Story By: Lilie Theby
4 February, 2022
“I just hate tests,” said Lea Williams, a sophomore at Atholton, encompassing the feeling of most high schoolers.
In the 2020-2021 school year, the Howard County Public School System elected to cancel midterms. This was made in regards to student mental health and virtual school options. With this decision, there have been conflicting thoughts from both students and staff.
“I feel indifferent. A little conflicted. I knew it was a big part of our grade but it didn’t feel that different from a regular test. At the same time, I think my stress level decreased,” said Williams.
This school year, like last school year, the Board of Education voted to eliminate midterms for 2021-2022. This decision did not include the removal of final exams, rather it raised the percentage they count towards a student’s total grade in the course from 5% to 10% (previously finals and midterms would each make up 5% of a student’s final grade).
Some students and teachers rejoiced with the promise of less work and less stress. Many of these students noted that midterms were stressful for them, negatively affecting their mental health. Teachers supporting the elimination of midterms felt that this was an ideal situation as the end of the semester is already a busy time.
Some students and staff mourned the loss of the test. Other staff feel as if midterms are an effective way to view progress of their students, and students feel that a midterm is a good way to increase their grade or prepare them for the end of year finals.
“I understand the material well, so I think the midterms would be a great opportunity to, well, make my grade better,” said one Atholton student.
Ms. Johnson Rolle, a computer science and Educational Academy teacher at Atholton, agreed. “I really do think we should have them. Mid-year is a perfect marker for the content of a course. Not having them will make it so much harder for students to succeed in their finals, which now makes up a larger portion of their grade,” she said. Ms. Johnson Rolle recognized that while many students were likely excited about not having another test to prepare for, they should take into account what that will mean about their final tests.
Many students disagree. “With the time I had off from midterms being canceled I was allowed time to relax, hang out with friends, and sleep. Some much needed stress relievers,” said Ella Howarth. Ella also noted that she is unsure how her teachers may feel about this change as it is different from previous years they have been teaching.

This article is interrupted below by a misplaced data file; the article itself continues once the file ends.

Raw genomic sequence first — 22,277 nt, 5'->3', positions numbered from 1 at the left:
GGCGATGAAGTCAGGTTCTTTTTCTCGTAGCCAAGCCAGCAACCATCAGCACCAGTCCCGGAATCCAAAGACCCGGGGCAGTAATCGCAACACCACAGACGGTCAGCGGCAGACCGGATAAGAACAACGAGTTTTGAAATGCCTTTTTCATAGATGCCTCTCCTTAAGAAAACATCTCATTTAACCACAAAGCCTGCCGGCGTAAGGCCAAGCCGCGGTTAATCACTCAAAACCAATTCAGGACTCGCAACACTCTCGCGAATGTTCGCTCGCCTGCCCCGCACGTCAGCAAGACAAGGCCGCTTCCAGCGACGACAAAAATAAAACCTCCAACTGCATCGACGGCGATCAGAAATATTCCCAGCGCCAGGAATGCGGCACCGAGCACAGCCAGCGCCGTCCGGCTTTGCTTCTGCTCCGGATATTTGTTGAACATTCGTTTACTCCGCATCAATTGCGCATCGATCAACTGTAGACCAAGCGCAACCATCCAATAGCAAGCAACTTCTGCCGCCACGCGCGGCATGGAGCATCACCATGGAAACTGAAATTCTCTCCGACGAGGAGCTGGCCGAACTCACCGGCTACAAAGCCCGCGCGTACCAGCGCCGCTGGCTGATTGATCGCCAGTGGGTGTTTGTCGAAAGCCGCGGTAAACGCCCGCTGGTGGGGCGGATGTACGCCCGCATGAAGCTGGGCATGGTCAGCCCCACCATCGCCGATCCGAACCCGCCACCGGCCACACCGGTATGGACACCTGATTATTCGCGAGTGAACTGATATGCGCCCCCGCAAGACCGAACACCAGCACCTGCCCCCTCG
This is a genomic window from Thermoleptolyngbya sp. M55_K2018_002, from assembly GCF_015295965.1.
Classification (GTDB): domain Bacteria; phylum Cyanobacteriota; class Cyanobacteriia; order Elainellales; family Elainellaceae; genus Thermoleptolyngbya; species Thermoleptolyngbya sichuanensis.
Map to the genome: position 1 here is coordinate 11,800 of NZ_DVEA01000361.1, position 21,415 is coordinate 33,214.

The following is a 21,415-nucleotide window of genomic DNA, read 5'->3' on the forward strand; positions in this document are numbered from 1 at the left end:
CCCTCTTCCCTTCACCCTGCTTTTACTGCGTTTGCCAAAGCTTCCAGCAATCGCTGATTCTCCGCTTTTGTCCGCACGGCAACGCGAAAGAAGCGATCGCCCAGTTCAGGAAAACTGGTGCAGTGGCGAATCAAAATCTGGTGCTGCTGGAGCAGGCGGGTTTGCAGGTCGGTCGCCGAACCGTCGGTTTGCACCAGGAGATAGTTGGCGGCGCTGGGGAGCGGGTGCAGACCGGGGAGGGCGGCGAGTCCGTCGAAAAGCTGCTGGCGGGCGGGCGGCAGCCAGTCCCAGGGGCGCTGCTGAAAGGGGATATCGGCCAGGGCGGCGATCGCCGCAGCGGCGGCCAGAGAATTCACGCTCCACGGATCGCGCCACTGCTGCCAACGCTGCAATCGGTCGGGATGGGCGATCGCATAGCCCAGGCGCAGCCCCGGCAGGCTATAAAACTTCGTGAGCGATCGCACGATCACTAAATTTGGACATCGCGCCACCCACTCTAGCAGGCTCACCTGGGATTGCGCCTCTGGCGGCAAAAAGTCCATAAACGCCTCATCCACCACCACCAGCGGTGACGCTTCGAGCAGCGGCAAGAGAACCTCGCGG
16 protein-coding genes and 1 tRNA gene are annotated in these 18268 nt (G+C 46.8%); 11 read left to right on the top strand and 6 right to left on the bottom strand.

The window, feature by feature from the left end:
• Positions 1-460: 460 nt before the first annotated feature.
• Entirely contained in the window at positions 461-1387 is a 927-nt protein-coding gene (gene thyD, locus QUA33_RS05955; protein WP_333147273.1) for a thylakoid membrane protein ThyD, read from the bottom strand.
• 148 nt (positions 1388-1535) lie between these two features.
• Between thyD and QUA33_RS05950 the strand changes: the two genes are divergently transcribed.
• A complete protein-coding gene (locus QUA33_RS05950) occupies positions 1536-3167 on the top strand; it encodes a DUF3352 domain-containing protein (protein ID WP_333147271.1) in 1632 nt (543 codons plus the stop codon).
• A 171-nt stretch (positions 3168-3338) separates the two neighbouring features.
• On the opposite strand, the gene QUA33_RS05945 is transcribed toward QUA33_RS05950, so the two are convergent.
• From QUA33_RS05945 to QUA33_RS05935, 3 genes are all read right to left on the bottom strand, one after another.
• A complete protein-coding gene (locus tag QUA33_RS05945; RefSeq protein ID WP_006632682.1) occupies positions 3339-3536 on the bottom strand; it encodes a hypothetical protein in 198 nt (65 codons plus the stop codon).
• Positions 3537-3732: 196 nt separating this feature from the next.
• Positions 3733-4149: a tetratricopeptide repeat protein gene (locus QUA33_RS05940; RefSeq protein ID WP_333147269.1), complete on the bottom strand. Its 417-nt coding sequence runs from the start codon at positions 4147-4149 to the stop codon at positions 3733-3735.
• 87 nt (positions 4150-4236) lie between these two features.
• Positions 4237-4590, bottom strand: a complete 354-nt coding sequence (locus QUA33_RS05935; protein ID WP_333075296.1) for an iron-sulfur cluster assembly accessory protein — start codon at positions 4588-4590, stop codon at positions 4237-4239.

Students these days are constantly busy with studying, after school activities, balancing family time, work, and more. “Studying for midterms would just be another thing to add to my to-do list,” explained an Atholton student. They mentioned that with all of the work from their classes, it would increase their stress. It is difficult to squeeze time in there for extra studying unless it cuts into their already waning sleep schedule. For teachers, they aim to help their students to the best of their abilities.
There are other changes being made regarding testing in other places around the United States. Similar to Howard County, many schools have been canceling midterms and others are making tests virtual due to the pandemic and student mental health concerns. With this in mind, counties such as Howard County have begun implementing things such as “Mental Health days” where students and teachers leave school three hours ealy in efforts to allow them time to destress.
The College Board is also currently attempting to make the SAT and reduce the time from three to two hours. With the pandemic and more research into the wellbeing of students, changes are being made for testing and will continue to be.
“Honestly,” said Lea Williams. “Either way I guess I’m just happy I don’t have to take them [midterms].”